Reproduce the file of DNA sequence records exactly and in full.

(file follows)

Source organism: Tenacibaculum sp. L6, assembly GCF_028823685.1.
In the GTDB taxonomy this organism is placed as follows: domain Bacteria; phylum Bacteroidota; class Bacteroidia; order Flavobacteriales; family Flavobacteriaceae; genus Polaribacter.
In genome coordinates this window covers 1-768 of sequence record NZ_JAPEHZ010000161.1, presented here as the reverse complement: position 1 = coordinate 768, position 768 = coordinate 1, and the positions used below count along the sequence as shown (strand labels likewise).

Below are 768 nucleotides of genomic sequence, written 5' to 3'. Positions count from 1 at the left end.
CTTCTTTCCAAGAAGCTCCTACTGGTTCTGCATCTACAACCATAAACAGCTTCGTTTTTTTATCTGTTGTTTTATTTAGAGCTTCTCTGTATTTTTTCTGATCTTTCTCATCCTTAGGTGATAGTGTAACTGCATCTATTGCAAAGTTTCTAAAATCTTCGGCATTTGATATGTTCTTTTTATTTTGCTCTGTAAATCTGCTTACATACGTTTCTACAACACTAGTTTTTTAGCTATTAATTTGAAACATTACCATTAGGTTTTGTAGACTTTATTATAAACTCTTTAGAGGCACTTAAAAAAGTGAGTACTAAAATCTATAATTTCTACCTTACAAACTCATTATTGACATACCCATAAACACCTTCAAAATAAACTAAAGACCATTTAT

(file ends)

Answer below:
Source organism: Tenacibaculum sp. L6, assembly GCF_028823685.1.
In the GTDB taxonomy this organism is placed as follows: domain Bacteria; phylum Bacteroidota; class Bacteroidia; order Flavobacteriales; family Flavobacteriaceae; genus Polaribacter.
In genome coordinates this window covers 1-768 of sequence record NZ_JAPEHZ010000161.1, presented here as the reverse complement: position 1 = coordinate 768, position 768 = coordinate 1, and the positions used below count along the sequence as shown (strand labels likewise).

Below are 768 nucleotides of genomic sequence, written 5' to 3'. Positions count from 1 at the left end.
CTTCTTTCCAAGAAGCTCCTACTGGTTCTGCATCTACAACCATAAACAGCTTCGTTTTTTTATCTGTTGTTTTATTTAGAGCTTCTCTGTATTTTTTCTGATCTTTCTCATCCTTAGGTGATAGTGTAACTGCATCTATTGCAAAGTTTCTAAAATCTTCGGCATTTGATATGTTCTTTTTATTTTGCTCTGTAAATCTGCTTACATACGTTTCTACAACACTAGTTTTTTAGCTATTAATTTGAAACATTACCATTAGGTTTTGTAGACTTTATTATAAACTCTTTAGAGGCACTTAAAAAAGTGAGTACTAAAATCTATAATTTCTACCTTACAAACTCATTATTGACATACCCATAAACACCTTCAAAATAAACTAAAGACCATTTAT